B. Procedures for Honors
1.  By the date of Roll Call during the Fall semester of Senior year, a student should indicate their intent to pursue Honors to both their research mentor and the BCMB Chair. The BCMB Chair will form a Committee of the research mentor (who will serve as Chair of the Honors Committee), a BCMB faculty member from Biology, and a BCMB faculty member from Chemistry.

2.  By noon on Monday of the penultimate week of Fall semester classes (typically, the Monday immediately following Thanksgiving), the student will submit a Research Proposal to the Committee. This Proposal should include a first draft of the Introduction section of the final paper (to help establish an understanding of relevant background of the project), outline the main goals of the student’s work in the laboratory, describe what research results have been completed to date, and indicate a plan for experiments to be conducted during the Spring semester.

3.  Prior to the end of Fall semester finals, the Committee Chair will convene a Committee meeting. The Committee will review the student’s BCMB coursework to verify the candidate is eligible to proceed, and will review the student’s Research Proposal to discuss its merit and feasibility, and to identify problems or questions that need to be addressed. The Committee will vote as to whether or not the student is to be accepted as an Honors candidate and then will notify the BCMB Program Chair.

4.  By the end of Fall term, the Program Chair will notify the student in writing of the Committee’s decision. If the student has been accepted as a candidate for Honors, the Program Chair will advise the student that the final decision on the granting of Honors will depend on the Honors research project, the remainder of the student’s coursework, and the quality of the final paper and oral presentation.

5.  By the end of the first week of Spring term, dates will be set for receipt of first draft and a final draft of the project paper for oral presentation and defense; the Program Chair will notify the student of these dates via e-mail, with a copy of the e-mail to be sent to the Honors Committee.  In order to provide time for the Committee to read the paper, the student to give the oral presentation, the Committee to meet with the student, and the student to make final corrections to the paper prior to the deadline for submission of Senior awards and prizes, the paper must be submitted to the Committee by 5 p.m. on the Friday of the 12th week of Spring term classes. The oral presentation will be scheduled during the penultimate (13th) week of the Spring term. The candidate will meet with the Honors Committee no later than the last day of Spring term classes.  A final version of the paper must be submitted by 5 p.m. Wednesday during Exam Week. The Honors Committee must make their recommendation for or against Honors to the Program faculty by 9 a.m. on the Monday prior to Commencement.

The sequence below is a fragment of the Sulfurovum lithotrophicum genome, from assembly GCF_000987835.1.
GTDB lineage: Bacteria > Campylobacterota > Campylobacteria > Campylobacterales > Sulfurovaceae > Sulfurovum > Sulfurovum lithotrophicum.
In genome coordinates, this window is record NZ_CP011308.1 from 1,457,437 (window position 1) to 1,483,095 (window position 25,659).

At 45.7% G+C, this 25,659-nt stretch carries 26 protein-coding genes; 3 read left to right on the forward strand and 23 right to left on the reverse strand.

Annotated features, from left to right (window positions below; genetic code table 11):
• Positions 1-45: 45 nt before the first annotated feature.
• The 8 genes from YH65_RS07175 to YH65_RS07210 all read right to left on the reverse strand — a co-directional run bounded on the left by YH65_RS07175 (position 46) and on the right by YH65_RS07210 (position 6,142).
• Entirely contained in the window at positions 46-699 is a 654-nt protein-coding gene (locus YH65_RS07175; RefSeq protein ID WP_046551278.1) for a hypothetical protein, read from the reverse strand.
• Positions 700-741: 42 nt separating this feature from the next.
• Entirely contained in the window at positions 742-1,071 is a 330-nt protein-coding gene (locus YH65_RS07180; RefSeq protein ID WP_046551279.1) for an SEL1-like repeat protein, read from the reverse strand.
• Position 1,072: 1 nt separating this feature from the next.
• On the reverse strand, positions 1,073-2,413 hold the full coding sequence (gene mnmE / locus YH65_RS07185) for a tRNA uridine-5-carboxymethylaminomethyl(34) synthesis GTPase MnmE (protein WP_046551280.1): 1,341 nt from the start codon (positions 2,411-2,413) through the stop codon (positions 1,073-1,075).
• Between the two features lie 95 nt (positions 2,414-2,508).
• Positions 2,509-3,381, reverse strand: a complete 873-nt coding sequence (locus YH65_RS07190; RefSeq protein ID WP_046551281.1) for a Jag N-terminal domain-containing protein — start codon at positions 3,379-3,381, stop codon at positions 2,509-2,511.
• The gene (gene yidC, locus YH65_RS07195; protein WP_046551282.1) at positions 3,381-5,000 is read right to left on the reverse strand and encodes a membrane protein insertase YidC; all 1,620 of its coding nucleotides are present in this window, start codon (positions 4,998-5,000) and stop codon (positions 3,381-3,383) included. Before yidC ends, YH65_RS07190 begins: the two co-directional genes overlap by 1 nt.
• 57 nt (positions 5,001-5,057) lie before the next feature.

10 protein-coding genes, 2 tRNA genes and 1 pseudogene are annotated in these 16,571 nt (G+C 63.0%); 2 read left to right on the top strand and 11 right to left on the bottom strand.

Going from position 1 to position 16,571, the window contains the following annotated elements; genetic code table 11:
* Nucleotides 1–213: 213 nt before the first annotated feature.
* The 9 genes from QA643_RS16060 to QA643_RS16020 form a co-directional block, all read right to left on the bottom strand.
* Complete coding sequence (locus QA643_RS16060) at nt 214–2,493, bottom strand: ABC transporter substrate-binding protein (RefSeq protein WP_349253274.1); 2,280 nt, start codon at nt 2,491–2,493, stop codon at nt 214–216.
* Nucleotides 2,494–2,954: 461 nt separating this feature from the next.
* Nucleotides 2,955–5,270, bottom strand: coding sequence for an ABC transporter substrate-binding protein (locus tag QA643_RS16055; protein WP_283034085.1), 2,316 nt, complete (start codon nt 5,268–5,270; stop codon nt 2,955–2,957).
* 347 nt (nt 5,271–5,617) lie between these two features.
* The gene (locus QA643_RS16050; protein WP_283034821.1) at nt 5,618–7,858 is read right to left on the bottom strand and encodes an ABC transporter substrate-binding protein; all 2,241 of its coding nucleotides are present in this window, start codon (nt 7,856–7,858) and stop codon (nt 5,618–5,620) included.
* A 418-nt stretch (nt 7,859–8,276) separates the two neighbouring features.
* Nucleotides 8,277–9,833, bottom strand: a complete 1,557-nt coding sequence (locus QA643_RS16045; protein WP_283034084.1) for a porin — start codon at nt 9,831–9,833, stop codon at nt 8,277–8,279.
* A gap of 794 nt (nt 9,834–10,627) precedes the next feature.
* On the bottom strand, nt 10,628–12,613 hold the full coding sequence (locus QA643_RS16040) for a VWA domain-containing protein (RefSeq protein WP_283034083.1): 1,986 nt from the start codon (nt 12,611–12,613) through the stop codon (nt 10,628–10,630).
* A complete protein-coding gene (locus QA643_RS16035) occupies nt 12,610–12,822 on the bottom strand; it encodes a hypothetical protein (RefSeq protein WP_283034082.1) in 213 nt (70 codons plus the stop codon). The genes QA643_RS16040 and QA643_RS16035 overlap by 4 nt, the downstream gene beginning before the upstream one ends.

6.  During the course of the Spring term, the faculty research advisor should alert the Honors Committee to any problems that arise during the course of the work.

7.  By the deadline noted above (section 5), the student’s Honors paper should be written in a manner that conforms to the style of an appropriate journal. The student should prepare an oral presentation lasting for approximately 25 minutes (during the presentation, approximately 5 minutes will be allowed for questions from the audience).  All BCMB faculty are required to attend the oral presentation; students will be invited to attend.

8.  The student and Honors Committee can meet immediately following the oral presentation, or by the end of Spring term classes (as noted above in section 5); here, the student will defend the project. Based on the quality of the oral presentation, written paper, and defense, the Committee will make a decision on whether or not to recommend Honors.

9.  The Committee will submit its recommendation to the BCMB Program Chair, who will convene the BCMB faculty for a final vote prior to deadline for submission of senior awards and prizes to the Registrar (as described in section 5).

Additional Remarks

Careers. The Biochemistry & Molecular Biology field is one of the most active and exciting areas of science. Opportunities abound in medicine, industry, and academics for those with strong credentials in this area. The major includes all of the science and mathematics courses normally required for students planning to apply to medical school or to related Ph.D. programs. It also enables those who seek employment immediately after graduation to compete successfully for jobs in the rapidly growing biotechnology field.

Off-campus study information. In addition to off-campus research internships, it is possible for majors to spend a semester or year abroad. The most likely sites for this would be the Dickinson Science Program at the University of East Anglia in Norwich, England (all year or one semester) or study at the University of Queensland (one semester). Again, very careful planning well in advance of the junior year is required.

Further information.  Inquiries are welcomed from students or faculty who seek additional information about the Biochemistry & Molecular Biology program. Please contact the program director, Prof. Michael Roberts at 717-245-1201 or email or any of the contributing faculty.